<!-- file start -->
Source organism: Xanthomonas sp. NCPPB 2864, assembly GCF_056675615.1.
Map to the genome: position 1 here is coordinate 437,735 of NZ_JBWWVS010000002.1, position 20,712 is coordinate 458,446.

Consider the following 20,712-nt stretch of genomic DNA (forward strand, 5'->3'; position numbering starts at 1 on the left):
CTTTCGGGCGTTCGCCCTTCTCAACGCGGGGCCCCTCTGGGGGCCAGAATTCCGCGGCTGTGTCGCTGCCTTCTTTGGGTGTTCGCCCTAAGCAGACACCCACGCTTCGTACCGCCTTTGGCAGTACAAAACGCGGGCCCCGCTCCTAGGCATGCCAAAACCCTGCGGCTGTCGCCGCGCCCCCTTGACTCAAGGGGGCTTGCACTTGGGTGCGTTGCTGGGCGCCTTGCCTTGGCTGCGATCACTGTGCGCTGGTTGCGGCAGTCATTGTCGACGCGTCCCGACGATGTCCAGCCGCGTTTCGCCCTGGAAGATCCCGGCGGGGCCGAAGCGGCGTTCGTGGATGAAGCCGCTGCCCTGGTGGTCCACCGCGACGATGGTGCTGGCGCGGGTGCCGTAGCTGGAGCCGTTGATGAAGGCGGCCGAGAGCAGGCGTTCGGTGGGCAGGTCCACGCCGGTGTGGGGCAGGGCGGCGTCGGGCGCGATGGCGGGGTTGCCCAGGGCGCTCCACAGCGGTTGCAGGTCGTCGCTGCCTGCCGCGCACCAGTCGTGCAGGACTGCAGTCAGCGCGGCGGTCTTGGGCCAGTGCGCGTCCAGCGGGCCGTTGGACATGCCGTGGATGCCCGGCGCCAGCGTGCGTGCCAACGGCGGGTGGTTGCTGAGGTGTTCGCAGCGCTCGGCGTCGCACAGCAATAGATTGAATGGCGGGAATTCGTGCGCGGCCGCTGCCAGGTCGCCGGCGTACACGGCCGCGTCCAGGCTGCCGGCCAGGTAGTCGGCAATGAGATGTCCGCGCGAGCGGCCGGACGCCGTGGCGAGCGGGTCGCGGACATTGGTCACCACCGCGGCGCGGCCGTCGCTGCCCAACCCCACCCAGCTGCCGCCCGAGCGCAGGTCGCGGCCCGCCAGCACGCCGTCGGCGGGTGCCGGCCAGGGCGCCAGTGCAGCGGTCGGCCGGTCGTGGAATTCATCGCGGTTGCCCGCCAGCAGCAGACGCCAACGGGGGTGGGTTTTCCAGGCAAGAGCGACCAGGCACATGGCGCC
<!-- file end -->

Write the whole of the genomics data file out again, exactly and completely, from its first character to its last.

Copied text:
Source organism: Xanthomonas sp. NCPPB 2864, assembly GCF_056675615.1.
Map to the genome: position 1 here is coordinate 437,735 of NZ_JBWWVS010000002.1, position 20,712 is coordinate 458,446.

Consider the following 20,712-nt stretch of genomic DNA (forward strand, 5'->3'; position numbering starts at 1 on the left):
CTTTCGGGCGTTCGCCCTTCTCAACGCGGGGCCCCTCTGGGGGCCAGAATTCCGCGGCTGTGTCGCTGCCTTCTTTGGGTGTTCGCCCTAAGCAGACACCCACGCTTCGTACCGCCTTTGGCAGTACAAAACGCGGGCCCCGCTCCTAGGCATGCCAAAACCCTGCGGCTGTCGCCGCGCCCCCTTGACTCAAGGGGGCTTGCACTTGGGTGCGTTGCTGGGCGCCTTGCCTTGGCTGCGATCACTGTGCGCTGGTTGCGGCAGTCATTGTCGACGCGTCCCGACGATGTCCAGCCGCGTTTCGCCCTGGAAGATCCCGGCGGGGCCGAAGCGGCGTTCGTGGATGAAGCCGCTGCCCTGGTGGTCCACCGCGACGATGGTGCTGGCGCGGGTGCCGTAGCTGGAGCCGTTGATGAAGGCGGCCGAGAGCAGGCGTTCGGTGGGCAGGTCCACGCCGGTGTGGGGCAGGGCGGCGTCGGGCGCGATGGCGGGGTTGCCCAGGGCGCTCCACAGCGGTTGCAGGTCGTCGCTGCCTGCCGCGCACCAGTCGTGCAGGACTGCAGTCAGCGCGGCGGTCTTGGGCCAGTGCGCGTCCAGCGGGCCGTTGGACATGCCGTGGATGCCCGGCGCCAGCGTGCGTGCCAACGGCGGGTGGTTGCTGAGGTGTTCGCAGCGCTCGGCGTCGCACAGCAATAGATTGAATGGCGGGAATTCGTGCGCGGCCGCTGCCAGGTCGCCGGCGTACACGGCCGCGTCCAGGCTGCCGGCCAGGTAGTCGGCAATGAGATGTCCGCGCGAGCGGCCGGACGCCGTGGCGAGCGGGTCGCGGACATTGGTCACCACCGCGGCGCGGCCGTCGCTGCCCAACCCCACCCAGCTGCCGCCCGAGCGCAGGTCGCGGCCCGCCAGCACGCCGTCGGCGGGTGCCGGCCAGGGCGCCAGTGCAGCGGTCGGCCGGTCGTGGAATTCATCGCGGTTGCCCGCCAGCAGCAGACGCCAACGGGGGTGGGTTTTCCAGGCAAGAGCGACCAGGCACATGGCGCC